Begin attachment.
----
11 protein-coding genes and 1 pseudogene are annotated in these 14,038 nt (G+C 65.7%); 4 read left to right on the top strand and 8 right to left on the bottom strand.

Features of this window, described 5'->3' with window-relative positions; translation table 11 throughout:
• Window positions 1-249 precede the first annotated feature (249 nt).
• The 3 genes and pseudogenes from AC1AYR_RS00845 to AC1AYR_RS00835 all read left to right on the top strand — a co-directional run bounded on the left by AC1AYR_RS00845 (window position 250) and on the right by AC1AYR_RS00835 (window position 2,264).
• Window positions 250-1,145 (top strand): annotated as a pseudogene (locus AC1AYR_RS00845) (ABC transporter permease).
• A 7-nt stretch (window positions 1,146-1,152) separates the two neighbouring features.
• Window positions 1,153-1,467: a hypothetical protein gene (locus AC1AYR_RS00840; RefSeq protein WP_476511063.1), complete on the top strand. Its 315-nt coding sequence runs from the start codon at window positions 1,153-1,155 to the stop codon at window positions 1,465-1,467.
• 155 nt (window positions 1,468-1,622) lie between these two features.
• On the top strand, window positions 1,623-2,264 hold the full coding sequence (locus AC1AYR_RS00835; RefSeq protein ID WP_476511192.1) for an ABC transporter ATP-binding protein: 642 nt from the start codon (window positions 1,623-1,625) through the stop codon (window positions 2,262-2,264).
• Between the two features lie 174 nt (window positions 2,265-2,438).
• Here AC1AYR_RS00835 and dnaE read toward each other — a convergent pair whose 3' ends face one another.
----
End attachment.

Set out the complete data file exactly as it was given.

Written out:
11 protein-coding genes and 1 pseudogene are annotated in these 14,038 nt (G+C 65.7%); 4 read left to right on the top strand and 8 right to left on the bottom strand.

Features of this window, described 5'->3' with window-relative positions; translation table 11 throughout:
• Window positions 1-249 precede the first annotated feature (249 nt).
• The 3 genes and pseudogenes from AC1AYR_RS00845 to AC1AYR_RS00835 all read left to right on the top strand — a co-directional run bounded on the left by AC1AYR_RS00845 (window position 250) and on the right by AC1AYR_RS00835 (window position 2,264).
• Window positions 250-1,145 (top strand): annotated as a pseudogene (locus AC1AYR_RS00845) (ABC transporter permease).
• A 7-nt stretch (window positions 1,146-1,152) separates the two neighbouring features.
• Window positions 1,153-1,467: a hypothetical protein gene (locus AC1AYR_RS00840; RefSeq protein WP_476511063.1), complete on the top strand. Its 315-nt coding sequence runs from the start codon at window positions 1,153-1,155 to the stop codon at window positions 1,465-1,467.
• 155 nt (window positions 1,468-1,622) lie between these two features.
• On the top strand, window positions 1,623-2,264 hold the full coding sequence (locus AC1AYR_RS00835; RefSeq protein ID WP_476511192.1) for an ABC transporter ATP-binding protein: 642 nt from the start codon (window positions 1,623-1,625) through the stop codon (window positions 2,262-2,264).
• Between the two features lie 174 nt (window positions 2,265-2,438).
• Here AC1AYR_RS00835 and dnaE read toward each other — a convergent pair whose 3' ends face one another.